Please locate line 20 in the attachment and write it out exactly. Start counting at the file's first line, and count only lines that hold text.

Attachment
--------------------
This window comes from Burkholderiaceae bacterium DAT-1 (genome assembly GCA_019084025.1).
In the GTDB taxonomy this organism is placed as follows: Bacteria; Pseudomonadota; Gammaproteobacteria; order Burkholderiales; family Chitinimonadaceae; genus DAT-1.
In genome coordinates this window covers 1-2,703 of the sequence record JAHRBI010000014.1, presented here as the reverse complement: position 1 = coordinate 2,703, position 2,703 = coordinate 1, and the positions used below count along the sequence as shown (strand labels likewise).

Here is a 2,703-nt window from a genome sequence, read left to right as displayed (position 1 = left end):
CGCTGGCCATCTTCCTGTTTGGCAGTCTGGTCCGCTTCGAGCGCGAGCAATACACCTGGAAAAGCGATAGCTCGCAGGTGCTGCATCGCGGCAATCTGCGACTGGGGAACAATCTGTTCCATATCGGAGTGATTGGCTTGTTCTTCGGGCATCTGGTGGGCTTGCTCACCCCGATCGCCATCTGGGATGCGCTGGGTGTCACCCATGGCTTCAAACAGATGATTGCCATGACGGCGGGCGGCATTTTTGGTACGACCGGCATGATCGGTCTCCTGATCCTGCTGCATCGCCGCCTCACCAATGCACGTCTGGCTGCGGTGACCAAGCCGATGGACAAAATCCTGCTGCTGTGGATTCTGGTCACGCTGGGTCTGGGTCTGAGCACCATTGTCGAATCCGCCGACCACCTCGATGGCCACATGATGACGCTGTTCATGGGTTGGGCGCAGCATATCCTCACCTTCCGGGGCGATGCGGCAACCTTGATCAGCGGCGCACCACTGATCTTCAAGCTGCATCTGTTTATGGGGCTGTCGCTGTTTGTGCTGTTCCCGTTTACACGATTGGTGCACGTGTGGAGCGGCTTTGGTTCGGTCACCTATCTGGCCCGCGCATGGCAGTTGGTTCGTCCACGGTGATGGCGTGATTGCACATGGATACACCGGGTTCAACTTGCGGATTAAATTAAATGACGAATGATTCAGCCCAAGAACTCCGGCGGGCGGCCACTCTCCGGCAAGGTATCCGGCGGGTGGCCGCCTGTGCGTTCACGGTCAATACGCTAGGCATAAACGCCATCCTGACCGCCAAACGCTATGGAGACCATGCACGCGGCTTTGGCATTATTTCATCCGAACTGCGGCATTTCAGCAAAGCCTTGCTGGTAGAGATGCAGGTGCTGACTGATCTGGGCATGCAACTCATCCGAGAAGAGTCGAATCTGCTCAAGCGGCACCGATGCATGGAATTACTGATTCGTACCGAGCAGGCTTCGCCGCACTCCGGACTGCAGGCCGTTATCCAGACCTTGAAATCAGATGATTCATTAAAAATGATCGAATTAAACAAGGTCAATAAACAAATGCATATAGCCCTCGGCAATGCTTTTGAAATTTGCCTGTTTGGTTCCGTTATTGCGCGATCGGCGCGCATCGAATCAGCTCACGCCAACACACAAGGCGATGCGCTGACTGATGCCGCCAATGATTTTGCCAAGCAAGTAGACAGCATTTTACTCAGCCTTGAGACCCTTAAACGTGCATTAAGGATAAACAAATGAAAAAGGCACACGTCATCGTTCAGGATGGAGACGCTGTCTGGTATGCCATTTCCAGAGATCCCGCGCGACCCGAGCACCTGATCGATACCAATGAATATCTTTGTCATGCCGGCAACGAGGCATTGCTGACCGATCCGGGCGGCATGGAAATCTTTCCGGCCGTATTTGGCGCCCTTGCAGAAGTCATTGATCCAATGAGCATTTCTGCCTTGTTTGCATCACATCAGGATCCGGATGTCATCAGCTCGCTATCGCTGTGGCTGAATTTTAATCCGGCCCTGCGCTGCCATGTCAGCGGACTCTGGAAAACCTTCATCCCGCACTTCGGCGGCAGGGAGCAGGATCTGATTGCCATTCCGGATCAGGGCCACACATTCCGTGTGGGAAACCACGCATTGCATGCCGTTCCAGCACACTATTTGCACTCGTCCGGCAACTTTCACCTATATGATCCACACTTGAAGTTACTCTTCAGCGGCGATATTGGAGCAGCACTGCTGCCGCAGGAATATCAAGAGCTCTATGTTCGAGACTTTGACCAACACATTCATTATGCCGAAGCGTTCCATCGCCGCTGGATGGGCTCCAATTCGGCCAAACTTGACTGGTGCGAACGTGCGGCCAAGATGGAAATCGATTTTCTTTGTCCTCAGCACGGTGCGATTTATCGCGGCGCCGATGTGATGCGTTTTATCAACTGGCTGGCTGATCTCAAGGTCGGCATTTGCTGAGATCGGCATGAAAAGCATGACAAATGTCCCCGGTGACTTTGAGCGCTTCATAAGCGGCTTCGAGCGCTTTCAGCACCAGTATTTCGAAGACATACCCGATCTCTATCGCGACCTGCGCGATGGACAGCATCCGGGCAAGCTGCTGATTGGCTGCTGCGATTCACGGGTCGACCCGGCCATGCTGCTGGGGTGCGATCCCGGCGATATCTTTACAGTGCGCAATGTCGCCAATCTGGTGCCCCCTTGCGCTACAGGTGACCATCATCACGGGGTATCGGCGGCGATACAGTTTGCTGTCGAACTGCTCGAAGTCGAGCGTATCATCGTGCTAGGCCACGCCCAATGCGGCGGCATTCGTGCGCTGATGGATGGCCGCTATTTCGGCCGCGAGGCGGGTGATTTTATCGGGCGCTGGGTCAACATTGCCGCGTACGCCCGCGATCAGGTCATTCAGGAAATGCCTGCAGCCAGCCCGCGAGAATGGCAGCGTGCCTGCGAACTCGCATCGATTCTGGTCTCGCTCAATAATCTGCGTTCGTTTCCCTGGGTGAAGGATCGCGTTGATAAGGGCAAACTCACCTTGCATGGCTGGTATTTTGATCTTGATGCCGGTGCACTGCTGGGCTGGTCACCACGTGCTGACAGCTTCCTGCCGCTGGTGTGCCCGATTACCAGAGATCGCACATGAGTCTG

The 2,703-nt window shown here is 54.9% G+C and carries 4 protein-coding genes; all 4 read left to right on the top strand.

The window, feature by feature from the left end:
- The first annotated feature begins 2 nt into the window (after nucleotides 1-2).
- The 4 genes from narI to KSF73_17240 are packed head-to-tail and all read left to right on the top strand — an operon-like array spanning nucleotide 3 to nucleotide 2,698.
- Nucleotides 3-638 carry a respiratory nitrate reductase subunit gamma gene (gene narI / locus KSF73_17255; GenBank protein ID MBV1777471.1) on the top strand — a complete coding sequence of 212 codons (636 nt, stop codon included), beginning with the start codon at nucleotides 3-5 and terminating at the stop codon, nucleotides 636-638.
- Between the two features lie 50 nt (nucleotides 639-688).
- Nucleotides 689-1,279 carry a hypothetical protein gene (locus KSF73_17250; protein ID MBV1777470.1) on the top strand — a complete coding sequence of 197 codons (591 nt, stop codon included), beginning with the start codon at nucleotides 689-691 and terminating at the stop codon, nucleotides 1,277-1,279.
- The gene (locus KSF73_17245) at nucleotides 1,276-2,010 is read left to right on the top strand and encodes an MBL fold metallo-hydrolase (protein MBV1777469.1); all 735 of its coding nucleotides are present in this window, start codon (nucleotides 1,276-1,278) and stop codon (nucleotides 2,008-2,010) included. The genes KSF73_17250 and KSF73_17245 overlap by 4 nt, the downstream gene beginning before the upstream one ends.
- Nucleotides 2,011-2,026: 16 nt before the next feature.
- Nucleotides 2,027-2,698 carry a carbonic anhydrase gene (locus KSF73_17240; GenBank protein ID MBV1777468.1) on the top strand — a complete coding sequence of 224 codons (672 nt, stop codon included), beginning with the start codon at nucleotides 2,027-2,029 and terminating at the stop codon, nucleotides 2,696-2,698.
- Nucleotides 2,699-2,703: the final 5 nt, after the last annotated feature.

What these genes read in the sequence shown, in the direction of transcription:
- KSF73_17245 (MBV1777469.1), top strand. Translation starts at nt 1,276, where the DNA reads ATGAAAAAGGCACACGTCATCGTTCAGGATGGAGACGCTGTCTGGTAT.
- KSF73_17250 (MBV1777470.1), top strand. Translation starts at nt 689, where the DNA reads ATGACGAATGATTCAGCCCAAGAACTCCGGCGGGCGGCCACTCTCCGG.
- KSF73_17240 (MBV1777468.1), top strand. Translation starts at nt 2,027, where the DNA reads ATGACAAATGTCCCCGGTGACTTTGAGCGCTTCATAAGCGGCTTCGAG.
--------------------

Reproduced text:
- KSF73_17240 (MBV1777468.1), top strand. Translation starts at nt 2,027, where the DNA reads ATGACAAATGTCCCCGGTGACTTTGAGCGCTTCATAAGCGGCTTCGAG.